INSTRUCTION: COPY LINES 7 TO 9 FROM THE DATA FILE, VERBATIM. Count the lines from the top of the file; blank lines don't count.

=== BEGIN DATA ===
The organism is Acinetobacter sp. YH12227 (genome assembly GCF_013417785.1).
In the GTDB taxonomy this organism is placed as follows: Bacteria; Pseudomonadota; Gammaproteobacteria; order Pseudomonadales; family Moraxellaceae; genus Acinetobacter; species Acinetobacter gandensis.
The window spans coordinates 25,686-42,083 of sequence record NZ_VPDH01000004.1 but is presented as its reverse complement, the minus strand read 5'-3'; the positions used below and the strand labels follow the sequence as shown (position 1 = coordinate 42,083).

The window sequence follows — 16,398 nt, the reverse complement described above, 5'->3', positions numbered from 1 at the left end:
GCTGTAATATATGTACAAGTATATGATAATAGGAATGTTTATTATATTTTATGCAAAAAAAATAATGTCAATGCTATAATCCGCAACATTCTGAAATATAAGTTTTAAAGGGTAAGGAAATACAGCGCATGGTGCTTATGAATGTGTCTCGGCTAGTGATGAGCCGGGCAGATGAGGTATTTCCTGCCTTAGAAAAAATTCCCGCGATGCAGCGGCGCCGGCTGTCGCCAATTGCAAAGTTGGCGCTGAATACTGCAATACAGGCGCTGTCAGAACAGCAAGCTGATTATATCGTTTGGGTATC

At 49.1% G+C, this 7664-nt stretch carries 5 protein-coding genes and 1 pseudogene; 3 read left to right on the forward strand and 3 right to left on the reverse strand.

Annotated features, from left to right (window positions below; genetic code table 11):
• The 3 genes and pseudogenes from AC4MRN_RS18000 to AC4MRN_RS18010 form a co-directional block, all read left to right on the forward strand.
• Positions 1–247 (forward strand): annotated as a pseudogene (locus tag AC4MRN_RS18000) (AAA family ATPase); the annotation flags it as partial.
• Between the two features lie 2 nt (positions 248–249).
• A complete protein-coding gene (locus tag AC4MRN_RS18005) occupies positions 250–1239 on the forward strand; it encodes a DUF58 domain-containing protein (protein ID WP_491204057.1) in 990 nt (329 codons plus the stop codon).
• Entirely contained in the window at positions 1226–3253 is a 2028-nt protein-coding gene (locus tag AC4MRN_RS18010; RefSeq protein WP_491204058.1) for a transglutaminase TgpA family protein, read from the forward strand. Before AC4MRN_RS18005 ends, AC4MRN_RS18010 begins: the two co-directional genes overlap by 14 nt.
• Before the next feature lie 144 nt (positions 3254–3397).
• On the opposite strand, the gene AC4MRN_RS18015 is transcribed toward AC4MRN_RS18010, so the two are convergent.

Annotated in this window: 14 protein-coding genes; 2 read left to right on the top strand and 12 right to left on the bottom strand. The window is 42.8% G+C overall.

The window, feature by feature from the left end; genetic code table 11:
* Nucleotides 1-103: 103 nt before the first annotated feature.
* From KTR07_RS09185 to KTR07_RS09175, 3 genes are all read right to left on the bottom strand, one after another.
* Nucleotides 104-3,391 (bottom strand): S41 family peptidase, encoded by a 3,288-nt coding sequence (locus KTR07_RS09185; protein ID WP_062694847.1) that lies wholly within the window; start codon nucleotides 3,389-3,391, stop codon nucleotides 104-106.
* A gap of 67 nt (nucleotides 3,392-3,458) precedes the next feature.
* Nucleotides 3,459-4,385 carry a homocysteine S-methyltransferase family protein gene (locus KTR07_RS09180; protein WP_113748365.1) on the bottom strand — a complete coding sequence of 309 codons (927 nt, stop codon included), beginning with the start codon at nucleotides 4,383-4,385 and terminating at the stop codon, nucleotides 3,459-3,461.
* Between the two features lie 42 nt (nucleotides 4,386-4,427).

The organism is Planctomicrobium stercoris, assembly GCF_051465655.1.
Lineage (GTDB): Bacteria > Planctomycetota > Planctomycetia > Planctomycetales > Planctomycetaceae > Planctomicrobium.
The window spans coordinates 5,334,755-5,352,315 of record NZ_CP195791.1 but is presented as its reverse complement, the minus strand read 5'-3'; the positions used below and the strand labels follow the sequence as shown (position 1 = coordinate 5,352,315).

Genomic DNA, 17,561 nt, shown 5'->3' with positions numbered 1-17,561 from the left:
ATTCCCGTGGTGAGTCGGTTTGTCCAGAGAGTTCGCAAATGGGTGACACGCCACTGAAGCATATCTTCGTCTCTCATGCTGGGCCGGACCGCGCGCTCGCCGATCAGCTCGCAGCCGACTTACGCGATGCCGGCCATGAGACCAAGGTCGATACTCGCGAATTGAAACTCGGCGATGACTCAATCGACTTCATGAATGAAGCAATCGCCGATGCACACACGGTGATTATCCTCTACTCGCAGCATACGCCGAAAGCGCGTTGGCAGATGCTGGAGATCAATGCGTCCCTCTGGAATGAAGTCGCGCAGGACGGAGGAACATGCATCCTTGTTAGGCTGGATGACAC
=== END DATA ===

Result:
Annotated features, from left to right (window positions below; genetic code table 11):
• The 3 genes and pseudogenes from AC4MRN_RS18000 to AC4MRN_RS18010 form a co-directional block, all read left to right on the forward strand.
• Positions 1–247 (forward strand): annotated as a pseudogene (locus tag AC4MRN_RS18000) (AAA family ATPase); the annotation flags it as partial.